'The Other Boleyn Girl' is the latest in a string of films and TV series dealing with the life and times of England's Tudor monarchs.

Yet, Justin Chadwick's soap opera of ambition, sibling rivalry, intrigue and deceit at the court of King Henry VIII provides nothing new for an audience already familiar with the story of the king and his peccadilloes. Indeed, this is not the first time that Phillipa Gregory's novel of the same name has been adapted for the screen, as the BBC produced a series in 2003.

Chadwick, who directed 'Bleak House' for the BBC, and scriptwriter Peter Morgan, who received an Oscar nomination for his script for Stephen Frears' 'The Queen', have chosen to portray the fanciful aspects of Henry's reign. They breeze through the most important aspects of the time, such as Catherine of Aragon's trial, the break from Rome and the founding of the Church of England.

The decision to use three foreign actors in the lead roles is sure to needle some British critics. Portman and Johansson are two of the best young actresses that Hollywood has to offer and, to their credit, both perform above the limitations of the script in the portrayal of sibling rivalry. Portman, in particular, sparkles as the coquette Anne.

Bana has proved himself to be a versatile actor in 'Chopper', 'Troy', 'Hulk' and 'Munich'. However, this is far from his greatest performance and doesn't come close to those parts. Although his muscular Henry does not conform to the ginger glutton stereotypes of the past, he fails to portray any of the emotion of a man at the centre of a personal and political maelstrom. 

Mary (Johansson) and Anne (Portman) are beautiful young girls who are used by their ambitious father (Rylance) to gain social standing to win favour with the King (Bana), who has given up hope of Queen Catherine (Torrent) producing a male heir.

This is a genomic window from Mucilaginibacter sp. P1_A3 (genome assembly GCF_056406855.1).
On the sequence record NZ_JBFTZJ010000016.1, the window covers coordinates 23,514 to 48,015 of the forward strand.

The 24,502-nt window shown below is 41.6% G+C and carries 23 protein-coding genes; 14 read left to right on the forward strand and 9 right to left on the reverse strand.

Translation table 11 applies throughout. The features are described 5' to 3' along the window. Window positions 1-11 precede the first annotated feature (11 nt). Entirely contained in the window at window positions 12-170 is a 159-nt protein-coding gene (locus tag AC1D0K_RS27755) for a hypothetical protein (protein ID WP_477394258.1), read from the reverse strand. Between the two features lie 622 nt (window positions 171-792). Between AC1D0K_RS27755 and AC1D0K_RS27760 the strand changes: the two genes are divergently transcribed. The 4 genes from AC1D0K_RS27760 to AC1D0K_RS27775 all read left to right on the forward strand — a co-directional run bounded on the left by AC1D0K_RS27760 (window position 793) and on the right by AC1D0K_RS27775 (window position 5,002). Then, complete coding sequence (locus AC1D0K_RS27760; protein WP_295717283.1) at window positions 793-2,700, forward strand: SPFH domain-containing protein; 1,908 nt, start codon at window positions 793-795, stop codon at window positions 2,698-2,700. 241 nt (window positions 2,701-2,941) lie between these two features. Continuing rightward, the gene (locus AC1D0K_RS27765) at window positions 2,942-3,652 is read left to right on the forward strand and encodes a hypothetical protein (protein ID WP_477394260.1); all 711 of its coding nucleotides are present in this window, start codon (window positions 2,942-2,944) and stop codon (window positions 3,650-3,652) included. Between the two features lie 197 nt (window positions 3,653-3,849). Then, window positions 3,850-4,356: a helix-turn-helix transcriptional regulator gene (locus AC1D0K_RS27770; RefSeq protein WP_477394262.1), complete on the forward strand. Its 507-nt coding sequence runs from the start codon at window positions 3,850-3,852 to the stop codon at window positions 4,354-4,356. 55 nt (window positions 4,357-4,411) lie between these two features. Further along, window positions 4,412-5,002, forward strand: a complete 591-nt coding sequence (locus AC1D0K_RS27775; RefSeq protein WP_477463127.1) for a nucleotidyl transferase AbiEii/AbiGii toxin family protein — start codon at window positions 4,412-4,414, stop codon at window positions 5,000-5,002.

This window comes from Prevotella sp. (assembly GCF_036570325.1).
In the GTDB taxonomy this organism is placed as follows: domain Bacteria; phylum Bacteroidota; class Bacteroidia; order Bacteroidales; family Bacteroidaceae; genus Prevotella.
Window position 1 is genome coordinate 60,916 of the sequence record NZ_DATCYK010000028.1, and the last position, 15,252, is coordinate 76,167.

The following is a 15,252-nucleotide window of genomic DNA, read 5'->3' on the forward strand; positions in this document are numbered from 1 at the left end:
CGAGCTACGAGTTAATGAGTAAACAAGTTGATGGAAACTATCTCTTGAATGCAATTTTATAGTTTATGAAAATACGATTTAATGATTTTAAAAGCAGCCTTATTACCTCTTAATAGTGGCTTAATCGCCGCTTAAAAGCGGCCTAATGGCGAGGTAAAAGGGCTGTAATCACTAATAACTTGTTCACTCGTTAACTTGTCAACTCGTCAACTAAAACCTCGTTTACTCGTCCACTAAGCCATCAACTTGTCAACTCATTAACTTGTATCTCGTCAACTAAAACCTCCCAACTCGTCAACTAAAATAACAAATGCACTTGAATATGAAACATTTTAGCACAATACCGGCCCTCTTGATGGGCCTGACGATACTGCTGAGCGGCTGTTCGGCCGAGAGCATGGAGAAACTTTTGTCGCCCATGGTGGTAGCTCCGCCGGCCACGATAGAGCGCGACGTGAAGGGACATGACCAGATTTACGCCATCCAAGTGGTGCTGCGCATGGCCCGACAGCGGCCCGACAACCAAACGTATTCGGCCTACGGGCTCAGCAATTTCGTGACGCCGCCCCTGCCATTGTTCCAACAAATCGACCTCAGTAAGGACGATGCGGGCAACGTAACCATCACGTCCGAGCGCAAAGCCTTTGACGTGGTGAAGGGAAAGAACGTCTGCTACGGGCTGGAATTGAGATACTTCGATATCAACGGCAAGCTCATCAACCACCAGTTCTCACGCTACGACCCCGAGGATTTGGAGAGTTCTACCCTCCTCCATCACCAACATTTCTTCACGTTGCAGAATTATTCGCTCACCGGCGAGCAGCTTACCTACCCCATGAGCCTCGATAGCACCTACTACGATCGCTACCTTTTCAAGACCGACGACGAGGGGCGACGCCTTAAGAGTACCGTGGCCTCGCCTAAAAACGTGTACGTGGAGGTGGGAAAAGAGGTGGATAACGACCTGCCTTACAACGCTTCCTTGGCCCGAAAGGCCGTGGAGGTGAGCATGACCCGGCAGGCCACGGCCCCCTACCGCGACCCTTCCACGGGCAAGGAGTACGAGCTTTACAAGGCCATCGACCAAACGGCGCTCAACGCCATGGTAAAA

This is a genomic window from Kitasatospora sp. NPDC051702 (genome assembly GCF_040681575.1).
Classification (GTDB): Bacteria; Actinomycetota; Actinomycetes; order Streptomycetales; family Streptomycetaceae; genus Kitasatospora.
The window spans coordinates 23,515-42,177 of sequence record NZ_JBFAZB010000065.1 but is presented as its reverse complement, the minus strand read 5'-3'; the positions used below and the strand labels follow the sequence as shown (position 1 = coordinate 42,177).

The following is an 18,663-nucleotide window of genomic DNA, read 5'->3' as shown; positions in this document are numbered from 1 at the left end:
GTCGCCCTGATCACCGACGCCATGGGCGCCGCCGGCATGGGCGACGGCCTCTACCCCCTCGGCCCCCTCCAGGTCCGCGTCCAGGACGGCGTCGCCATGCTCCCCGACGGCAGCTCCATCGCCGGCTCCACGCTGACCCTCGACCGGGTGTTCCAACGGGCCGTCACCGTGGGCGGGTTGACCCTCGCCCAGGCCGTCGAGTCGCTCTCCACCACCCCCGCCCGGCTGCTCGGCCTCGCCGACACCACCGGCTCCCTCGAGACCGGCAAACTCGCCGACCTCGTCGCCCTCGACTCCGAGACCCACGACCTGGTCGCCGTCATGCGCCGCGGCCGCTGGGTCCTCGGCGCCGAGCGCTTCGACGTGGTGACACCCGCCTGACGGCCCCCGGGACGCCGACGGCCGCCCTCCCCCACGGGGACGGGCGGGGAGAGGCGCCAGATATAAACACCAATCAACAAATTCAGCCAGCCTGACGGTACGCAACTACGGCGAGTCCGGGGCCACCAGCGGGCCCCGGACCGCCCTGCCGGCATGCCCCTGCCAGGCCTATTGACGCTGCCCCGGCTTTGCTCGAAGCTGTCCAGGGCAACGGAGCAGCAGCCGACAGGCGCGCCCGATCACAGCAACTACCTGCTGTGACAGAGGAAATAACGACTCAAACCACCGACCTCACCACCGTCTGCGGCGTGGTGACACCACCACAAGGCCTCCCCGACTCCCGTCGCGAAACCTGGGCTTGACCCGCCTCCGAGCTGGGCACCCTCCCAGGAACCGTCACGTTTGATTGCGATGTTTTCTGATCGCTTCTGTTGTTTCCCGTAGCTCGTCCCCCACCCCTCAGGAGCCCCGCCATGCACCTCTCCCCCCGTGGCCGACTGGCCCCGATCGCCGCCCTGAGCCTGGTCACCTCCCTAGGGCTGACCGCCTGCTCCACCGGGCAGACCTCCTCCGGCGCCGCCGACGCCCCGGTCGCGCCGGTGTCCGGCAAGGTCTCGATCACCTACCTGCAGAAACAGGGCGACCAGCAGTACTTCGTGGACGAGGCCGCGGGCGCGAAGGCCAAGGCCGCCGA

Despite protestations from his wife Elizabeth (Scott Thomas), Thomas Boleyn and his brother-in-law, the Duke of Norfolk (Morrissey), plot to win power and position for the family by allowing one of the girls to woo Henry and become his mistress.

Anne is her father's choice, but on an arranged visit to the family home Henry is more taken with the reserved, and married, Mary than feisty Anne. With the consent of her father and her feeble husband (Cumberbatch), Mary is ordered to court against her will.

She becomes Henry's lover and soon she is with child, but a difficult pregnancy leaves her bedridden and Henry's eye wanders once again. A determined Anne returns from the French court ready to fulfil her ambition of becoming queen. In deceiving her sister for personal gain, Anne puts herself and her family on the road to perdition.

Using her virtue and charm, Anne forces Henry into divorcing Catherine so that she can provide him with a legitimate male heir. But having adroitly secured her man she faces a tougher task of keeping him satisfied.

There is a vulnerability about all who come into Henry's presence and they, Anne included, face a constant battle to stay on his side or risk being banished from court, or worse in Anne's case.

Having spent much of the film dealing with Henry's love life, Chadwick races through the main historical points, such as the Reformation, as the film nears its inevitable conclusion.

Thus, the narrative becomes disjointed towards the end and the scene dealing with the consummation of Henry and Anne's relationship is slightly odd and out of character with the rest of the film.

As with most of today's period dramas, there are great costumes. But if one of the main positive points of the film is its sartorial merits, then there really is not too much to recommend here.

Despite the presence of a fascinating story of lust, death and revolution, 'The Other Boleyn Girl' leaves you disappointed. The facts of history remain more interesting.

Glenn Mason